William M. Dowd photoIn the wooded hills above the Glenlivet factory complex in the Scottish Highlands, the view is of history and modernity blending as smoothly as the whisky produced by Scotland’s oldest licensed distillery.
On two marked trails, one used by distiller George Smith and one by smugglers of illicit whisky, I got a sense of the laborious work and persistence that has always gone into the making and distributing of the storied spirits of Scotland.
From enduring onerous taxes levied by the British crown to battles over operating illegal stills to internicine battles between rival smugglers and distillers has come today’s major industry that is second only to North Sea oil drilling as far as revenue is concerned.
The Glenlivet region, a valley in the Speyside area of Scotland, has for centuries been a leading producer of non-peated whiskies -- single malts and blends without that signature smoky taste of so many others.
At one time, most distillers in the region appended the name “Glenlivet” to their products. But, after King George IV became smitten with George Smith’s particular spirit and asked for some of “THE” Glenlivet whisky during a visit to the region in 1822, eventually the competition was forced to drop the appellation and Smith co-opted “The Glenlivet” as his own brand name.
To this day, even though the distillery moved to a larger facility just 500 yards or so away at one time, the same water source -- known as Josie’s Well -- and Scottish barley are used in the double-distilled process.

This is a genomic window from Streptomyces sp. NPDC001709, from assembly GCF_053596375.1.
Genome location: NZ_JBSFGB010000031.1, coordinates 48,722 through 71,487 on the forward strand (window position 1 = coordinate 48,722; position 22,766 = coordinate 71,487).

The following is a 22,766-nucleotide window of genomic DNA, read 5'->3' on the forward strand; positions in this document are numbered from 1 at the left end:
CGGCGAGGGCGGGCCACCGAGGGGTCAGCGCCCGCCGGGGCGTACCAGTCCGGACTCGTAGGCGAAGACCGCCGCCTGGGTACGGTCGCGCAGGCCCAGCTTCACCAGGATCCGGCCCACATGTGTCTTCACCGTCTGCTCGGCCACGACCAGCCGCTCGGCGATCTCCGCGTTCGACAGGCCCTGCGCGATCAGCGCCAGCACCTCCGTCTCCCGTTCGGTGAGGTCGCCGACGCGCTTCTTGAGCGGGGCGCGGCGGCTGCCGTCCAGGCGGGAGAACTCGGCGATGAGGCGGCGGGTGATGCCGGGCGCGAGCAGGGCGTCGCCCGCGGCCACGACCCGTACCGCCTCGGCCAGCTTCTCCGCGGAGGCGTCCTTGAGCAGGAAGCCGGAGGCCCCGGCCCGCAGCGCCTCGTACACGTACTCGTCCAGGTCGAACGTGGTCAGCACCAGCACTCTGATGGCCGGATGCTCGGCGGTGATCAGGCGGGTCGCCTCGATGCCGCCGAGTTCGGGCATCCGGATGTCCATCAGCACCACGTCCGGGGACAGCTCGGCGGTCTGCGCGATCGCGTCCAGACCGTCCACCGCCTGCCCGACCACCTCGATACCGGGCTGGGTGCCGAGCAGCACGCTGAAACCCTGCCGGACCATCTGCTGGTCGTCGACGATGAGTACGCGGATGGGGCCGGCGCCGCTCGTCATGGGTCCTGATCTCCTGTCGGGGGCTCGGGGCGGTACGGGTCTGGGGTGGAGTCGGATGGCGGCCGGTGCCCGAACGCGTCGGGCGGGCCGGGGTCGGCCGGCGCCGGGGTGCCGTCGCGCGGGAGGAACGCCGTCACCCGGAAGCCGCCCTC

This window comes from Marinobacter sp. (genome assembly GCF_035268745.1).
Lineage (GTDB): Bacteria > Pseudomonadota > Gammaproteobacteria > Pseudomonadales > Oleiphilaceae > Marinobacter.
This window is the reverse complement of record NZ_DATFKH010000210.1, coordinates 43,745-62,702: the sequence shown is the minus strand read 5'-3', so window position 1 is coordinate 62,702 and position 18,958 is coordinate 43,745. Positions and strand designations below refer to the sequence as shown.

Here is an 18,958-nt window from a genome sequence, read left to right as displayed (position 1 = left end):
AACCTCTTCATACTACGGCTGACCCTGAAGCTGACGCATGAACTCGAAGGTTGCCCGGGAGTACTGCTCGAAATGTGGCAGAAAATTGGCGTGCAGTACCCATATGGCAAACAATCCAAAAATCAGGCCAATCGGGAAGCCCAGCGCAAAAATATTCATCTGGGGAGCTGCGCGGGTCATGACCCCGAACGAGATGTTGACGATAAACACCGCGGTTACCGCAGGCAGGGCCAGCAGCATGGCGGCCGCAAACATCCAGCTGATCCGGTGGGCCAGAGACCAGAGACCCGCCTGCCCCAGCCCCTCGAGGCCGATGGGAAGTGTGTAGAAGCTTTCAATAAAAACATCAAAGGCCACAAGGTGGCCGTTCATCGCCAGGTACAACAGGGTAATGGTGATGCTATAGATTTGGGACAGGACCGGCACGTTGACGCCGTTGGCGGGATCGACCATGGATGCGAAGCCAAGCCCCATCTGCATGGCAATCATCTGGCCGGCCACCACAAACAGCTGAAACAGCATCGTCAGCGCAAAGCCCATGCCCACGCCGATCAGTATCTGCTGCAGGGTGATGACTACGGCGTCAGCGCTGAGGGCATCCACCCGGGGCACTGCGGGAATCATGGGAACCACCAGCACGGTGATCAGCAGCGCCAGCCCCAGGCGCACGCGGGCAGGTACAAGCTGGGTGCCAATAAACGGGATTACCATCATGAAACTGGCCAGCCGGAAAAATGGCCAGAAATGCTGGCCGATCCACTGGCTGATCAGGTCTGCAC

Today, the Glenlivet portfolio has grown under the ownership of the international corporation Pernod Ricard to include six whiskies -- the basic 12-year-old expression, a 15-year-old French oak reserve, the Nadurra (Celtic for “natural”) 16-year-old, as well as 18- and 21-year-old expressions and, for just the past eight months, the XXV, a 25-year-old. The Glenlivet Cellar Collection also has seven releases, with the 1972 expression the latest on the market.
I had the opportunity to take part in a tasting dinner, led by Glenlivet’s U.S. brand ambassador Ricky Crawford, at the Saratoga National Golf Course in Saratoga Springs, NY, at which we sampled the six whiskies.
Each sample, accompanied by various small plates created by Jason Saunders, executive chef of Prime, the restaurant at the club, was treated in the same manner, with a few drops of water added to break the surface tension, the chemical shell, of the whisky and allow it to release its full aroma and flavor profile.
Each of the whiskies starts out as the same basic creation. It is in the maturation process that the wonders of the whiskies are revealed. Older is not necessarily better; that is a matter of individual taste. But, older usually is more expensive simply because when a distiller ties up a product for a long time, money is not being made and the return on investment must be recouped at some point.
[Go here for my tasting notes on The Glenlivet portfolio.]
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